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Cumberland Co., KY brothers plead guilty in tax, theft cases

Concealed income from the sale of stolen copper wire. The brothers' scheme involved stealing copper wire from Belden, Inc., located in Wayne County, Kentucky, and then selling the stolen copper wire to Bowling Green Recycling (BGR), located in Warren County, Kentucky. Jimmy Pruitt, a manager at Belden, would arrange for the theft of the copper wire through the use of false invoices. BGR would pay the brothers with checks. The brothers would then convert the BGR checks into cashier's checks made payable to themselves and deposit the cashier checks into their personal bank accounts or tender the cashier's checks for cash.
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From U.S. Attorney's Office
Department of Justice, Western District of Kentucky

BOWLING GREEN, KY - Two brothers from Cumberland County, Kentucky, pled guilty in United States District Court yesterday, before U.S. District Judge Greg N. Stivers, to separate, and multiple charges of tax evasion and failure to file tax returns, relating to the concealment of income from the sale of stolen copper wire, announced United States Attorney John E. Kuhn, Jr.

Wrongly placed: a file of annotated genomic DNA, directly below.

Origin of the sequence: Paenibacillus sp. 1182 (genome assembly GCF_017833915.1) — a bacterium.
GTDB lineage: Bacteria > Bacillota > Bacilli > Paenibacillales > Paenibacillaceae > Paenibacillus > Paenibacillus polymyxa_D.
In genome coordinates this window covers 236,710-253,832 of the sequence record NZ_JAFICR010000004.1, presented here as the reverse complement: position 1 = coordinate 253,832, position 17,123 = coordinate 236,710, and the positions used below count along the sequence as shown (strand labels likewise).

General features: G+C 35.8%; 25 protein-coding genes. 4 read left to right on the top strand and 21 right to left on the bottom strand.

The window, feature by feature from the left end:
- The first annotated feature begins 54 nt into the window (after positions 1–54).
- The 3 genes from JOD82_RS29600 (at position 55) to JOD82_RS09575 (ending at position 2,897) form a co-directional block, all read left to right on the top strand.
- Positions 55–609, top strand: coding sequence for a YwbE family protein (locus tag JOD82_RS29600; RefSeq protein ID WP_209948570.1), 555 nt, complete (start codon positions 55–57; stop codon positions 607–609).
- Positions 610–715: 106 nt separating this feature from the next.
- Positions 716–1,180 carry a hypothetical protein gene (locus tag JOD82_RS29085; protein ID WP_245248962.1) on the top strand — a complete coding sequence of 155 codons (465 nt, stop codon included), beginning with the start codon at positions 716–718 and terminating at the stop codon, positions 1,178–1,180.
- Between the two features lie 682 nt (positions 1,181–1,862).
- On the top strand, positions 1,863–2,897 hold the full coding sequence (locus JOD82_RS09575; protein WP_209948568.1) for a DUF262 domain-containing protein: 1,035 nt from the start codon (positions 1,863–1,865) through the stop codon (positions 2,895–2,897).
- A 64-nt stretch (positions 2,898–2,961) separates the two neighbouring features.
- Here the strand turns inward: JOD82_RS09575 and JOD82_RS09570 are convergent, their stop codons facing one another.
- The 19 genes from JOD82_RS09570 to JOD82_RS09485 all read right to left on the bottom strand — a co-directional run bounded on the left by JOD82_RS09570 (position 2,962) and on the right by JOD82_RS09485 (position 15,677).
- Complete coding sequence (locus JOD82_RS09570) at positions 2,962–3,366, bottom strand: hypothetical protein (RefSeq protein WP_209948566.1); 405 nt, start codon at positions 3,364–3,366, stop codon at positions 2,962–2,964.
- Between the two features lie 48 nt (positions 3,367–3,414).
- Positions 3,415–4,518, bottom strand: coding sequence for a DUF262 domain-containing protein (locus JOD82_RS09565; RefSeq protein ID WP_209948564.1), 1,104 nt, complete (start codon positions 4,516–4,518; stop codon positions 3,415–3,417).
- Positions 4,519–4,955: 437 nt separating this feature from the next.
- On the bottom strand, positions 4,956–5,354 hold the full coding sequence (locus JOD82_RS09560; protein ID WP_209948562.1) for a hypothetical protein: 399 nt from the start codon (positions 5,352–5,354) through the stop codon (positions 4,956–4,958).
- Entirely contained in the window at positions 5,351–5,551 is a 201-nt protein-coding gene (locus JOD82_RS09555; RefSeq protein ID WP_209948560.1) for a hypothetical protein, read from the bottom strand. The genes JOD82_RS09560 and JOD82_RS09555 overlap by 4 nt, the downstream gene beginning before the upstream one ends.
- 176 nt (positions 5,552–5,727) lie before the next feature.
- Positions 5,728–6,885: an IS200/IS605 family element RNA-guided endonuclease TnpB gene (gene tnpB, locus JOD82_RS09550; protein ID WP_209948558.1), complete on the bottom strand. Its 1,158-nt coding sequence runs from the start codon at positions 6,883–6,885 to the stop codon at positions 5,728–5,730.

Christopher Chad Pruitt, 39, and Jimmy Lee Pruitt, 47, admitted in court yesterday to evading federal income taxes on the illegally obtained income. The brothers' scheme involved stealing copper wire from Belden, Inc., located in Wayne County, Kentucky, and then selling the stolen copper wire to Bowling Green Recycling (BGR), located in Warren County, Kentucky. Jimmy Pruitt, a manager at Belden, would arrange for the theft of the copper wire through the use of false invoices. BGR would pay the brothers with checks. The brothers would then convert the BGR checks into cashier's checks made payable to themselves and deposit the cashier checks into their personal bank accounts or tender the cashier's checks for cash.

In a separate plea agreement, Christopher Pruitt admitted to participating in the scheme with his brother Jimmy Pruitt to steal copper wire from Belden, Inc. and sell the stolen copper wire to BGR. Christopher Pruitt did not file an individual income tax return in 2009 or 2010; he filed an individual income tax return each year from 2011 through 2013, but never reported any of the income received from the stolen copper wire. According to the plea agreement, Christopher Pruitt acknowledges owing $94,030 to the IRS, exclusive of penalties and interest, prior to sentencing. Further, Christopher Pruitt admitted owing an additional tax due for the tax years of 2007 and 2008 of $6,647 bringing his total tax liability to $100,677.

Jimmy Pruitt faces up to 25 years in prison, a combined maximum fine of $500,000, and a one-year term of supervised release.

Christopher Pruitt faces up to 17 years in prison, a combined maximum fine of $350,000, and a one-year term of supervised release.

Sentencing is scheduled for July 7, in Bowling Green, before Judge Stivers.

This case is being prosecuted by Assistant United States Attorney Nute Bonner and is being investigated by the IRS Criminal Investigation.


This story was posted on 2016-04-01 07:51:34
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